The first generation of white biotechnology relied on biomass feedstock of pure sugar and starch, thereby creating competition with food crops. The second generation, however, has focused on the recovery of such molecules from biowaste. The EU-funded project BIOCONSEPT (Integration of bio-conversion and separation technology for the production and application of platform chemicals from 2nd generation biomass) was established to demonstrate the technical and economic feasibility of second-generation white biotechnology at the industrial scale. Project partners comprised 15 small and medium-sized enterprises (SMEs), 10 large industrial stakeholders, and 5 research and technology organisations from 11 countries. Together, the partners have been opening up new markets for the EU's well-established chemical and agro-food industries and growing biotechnology sector. The target was platform chemicals that can be converted to multiple end products. Pilot plants were set up for the pre-treatment, fractionation and purification of second-generation lignocellulosic (wood) feedstocks and non-edible oils and fats. Conversion to platform chemicals required robust enzymes, microbes or catalysts suited to the more complex second-generation feedstocks. During the last period, scientists finalised development of appropriate conversion systems. An important pillar of BIOCONSEPT was the integration of conversion and separation processes. Groundwork laid in the first reporting period led to proof-of-principle validation of combinations of conversion and separation or purification steps to obtain the desired platform chemicals directly from the fermenter. Conceptual process designs for all platform chemicals were used to conduct the first round of techno-economic modelling and sustainability assessments. Outcomes led to improved processes and technologies with a focus on the demonstrators. In parallel, consortium members evaluated the quality and quantities required by the platform chemicals to produce polymers and plasticisers. Products have been tested for their targeted applications with promising results. Large-scale demonstrations were conducted for two selected product chains, 2,5-furandicarboxylic acid (FDCA) and epoxides, using second-generation biomass, integrated processes, and improved separation and extraction technologies. The reduced cost of the products and their enhanced sustainability will help to increase the competitiveness of the European chemical industry and reduce its environmental impact. BIOCONSEPT was an important bridge between the use of first generation feedstocks, which may be in competition with the food chain, and the utilisation of waste streams as third generation feedstocks in future. Moreover, the use of renewable biomass will help to significantly reduce greenhouse gas emissions and waste generation, while providing a more secure supply of feedstocks, energy and water.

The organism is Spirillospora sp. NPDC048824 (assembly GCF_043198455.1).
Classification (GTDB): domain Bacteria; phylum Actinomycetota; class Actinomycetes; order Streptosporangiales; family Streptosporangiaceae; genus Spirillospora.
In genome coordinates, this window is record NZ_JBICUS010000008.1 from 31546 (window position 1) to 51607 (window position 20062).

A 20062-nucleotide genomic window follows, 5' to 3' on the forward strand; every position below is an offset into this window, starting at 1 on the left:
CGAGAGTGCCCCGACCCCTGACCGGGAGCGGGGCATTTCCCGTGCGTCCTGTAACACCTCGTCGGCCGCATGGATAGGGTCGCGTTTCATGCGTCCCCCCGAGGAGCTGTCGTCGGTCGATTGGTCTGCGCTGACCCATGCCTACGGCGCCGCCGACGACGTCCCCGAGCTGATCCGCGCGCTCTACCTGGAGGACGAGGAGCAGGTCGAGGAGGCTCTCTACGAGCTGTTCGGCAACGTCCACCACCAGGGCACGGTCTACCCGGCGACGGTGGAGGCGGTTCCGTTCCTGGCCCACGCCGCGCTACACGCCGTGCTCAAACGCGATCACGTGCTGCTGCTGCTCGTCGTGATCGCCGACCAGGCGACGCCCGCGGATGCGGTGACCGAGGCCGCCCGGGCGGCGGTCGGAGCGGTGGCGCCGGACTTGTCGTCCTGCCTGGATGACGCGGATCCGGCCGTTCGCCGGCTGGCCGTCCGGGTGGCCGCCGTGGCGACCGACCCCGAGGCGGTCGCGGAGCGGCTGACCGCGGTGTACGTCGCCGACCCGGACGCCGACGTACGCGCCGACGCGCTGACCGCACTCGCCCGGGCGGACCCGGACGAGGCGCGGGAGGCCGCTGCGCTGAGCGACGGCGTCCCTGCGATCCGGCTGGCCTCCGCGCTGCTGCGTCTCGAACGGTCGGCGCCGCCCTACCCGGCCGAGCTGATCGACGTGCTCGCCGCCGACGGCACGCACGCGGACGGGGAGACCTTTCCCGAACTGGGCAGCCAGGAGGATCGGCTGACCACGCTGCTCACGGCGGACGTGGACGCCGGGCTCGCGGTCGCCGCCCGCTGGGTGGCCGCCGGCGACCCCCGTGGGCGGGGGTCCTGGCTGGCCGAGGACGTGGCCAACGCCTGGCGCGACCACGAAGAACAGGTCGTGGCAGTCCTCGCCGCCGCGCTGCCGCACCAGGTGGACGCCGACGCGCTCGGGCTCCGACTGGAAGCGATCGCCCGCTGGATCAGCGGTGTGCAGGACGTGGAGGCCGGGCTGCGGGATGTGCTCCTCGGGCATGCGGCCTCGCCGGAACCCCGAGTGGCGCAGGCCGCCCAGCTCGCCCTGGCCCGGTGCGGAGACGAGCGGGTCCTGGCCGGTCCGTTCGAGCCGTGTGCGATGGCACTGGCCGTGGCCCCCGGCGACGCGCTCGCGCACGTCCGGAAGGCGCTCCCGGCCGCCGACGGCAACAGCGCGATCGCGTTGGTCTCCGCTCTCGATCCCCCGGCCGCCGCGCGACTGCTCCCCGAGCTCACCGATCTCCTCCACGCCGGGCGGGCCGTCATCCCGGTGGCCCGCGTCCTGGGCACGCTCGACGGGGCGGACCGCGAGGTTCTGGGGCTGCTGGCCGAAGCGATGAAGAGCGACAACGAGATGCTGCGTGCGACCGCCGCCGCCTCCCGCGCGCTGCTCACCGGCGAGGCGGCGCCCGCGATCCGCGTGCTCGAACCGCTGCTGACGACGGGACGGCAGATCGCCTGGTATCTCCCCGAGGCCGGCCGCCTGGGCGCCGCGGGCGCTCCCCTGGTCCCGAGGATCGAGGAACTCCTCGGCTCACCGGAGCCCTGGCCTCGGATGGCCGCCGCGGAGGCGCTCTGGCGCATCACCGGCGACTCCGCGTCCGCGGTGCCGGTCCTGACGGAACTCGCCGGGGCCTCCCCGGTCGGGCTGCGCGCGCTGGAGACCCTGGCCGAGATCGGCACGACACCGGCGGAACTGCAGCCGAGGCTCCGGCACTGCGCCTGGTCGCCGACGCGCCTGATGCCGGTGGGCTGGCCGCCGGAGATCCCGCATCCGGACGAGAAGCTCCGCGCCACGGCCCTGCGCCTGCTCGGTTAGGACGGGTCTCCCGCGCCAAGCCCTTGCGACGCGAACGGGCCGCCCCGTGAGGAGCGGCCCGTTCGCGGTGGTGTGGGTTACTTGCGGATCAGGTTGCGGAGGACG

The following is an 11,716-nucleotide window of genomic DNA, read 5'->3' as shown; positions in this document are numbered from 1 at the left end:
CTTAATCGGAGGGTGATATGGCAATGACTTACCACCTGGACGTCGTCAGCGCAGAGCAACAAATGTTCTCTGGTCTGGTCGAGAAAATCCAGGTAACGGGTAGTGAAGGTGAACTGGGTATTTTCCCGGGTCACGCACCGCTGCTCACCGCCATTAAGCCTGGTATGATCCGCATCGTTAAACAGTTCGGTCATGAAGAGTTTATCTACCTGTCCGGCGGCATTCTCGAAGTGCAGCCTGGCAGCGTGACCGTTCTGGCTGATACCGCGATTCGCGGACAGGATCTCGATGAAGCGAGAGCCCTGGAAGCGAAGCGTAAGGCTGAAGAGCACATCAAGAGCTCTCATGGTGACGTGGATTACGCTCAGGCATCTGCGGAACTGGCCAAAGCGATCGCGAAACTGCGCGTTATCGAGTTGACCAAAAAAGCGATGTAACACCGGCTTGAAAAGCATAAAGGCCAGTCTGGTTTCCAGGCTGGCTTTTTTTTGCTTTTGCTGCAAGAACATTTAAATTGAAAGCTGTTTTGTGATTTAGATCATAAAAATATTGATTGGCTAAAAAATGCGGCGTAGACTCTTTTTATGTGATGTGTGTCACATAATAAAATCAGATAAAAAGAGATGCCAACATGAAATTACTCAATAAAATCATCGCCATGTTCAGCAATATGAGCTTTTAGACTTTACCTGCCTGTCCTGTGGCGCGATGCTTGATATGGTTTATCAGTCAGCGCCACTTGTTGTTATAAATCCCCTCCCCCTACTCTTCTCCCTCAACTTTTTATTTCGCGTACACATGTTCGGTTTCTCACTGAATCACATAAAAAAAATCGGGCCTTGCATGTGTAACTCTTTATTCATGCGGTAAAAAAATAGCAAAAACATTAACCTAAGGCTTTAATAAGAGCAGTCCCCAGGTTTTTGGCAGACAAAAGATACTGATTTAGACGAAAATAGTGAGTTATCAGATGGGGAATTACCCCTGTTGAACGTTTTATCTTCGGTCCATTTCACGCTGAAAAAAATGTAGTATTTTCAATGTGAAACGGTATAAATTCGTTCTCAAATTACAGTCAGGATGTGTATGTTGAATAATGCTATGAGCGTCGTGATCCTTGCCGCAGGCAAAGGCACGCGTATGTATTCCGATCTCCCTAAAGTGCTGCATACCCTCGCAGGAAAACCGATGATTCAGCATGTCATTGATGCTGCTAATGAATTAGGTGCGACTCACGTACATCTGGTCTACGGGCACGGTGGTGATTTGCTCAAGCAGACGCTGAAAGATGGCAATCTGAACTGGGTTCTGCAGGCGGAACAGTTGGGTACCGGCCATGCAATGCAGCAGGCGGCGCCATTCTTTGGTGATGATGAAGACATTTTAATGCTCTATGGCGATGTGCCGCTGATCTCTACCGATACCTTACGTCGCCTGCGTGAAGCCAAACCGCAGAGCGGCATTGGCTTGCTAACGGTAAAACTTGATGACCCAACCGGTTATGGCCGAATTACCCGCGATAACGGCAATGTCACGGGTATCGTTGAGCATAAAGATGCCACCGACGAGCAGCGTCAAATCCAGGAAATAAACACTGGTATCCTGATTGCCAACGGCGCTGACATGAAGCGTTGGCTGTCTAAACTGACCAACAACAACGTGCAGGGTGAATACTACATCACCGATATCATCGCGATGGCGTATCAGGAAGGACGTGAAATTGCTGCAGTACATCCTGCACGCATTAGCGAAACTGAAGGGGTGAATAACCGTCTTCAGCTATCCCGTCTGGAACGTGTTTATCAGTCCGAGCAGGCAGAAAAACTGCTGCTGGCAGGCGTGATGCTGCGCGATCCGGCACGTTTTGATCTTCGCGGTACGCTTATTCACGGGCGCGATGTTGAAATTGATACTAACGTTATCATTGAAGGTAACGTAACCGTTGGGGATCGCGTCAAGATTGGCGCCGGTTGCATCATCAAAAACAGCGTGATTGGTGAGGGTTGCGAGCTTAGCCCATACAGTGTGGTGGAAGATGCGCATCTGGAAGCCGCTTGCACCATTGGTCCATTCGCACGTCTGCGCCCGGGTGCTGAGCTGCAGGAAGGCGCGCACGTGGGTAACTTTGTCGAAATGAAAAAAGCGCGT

White technology, biowaste, BIOCONSEPT, 2,5-furandicarboxylic acid (FDCA) and epoxides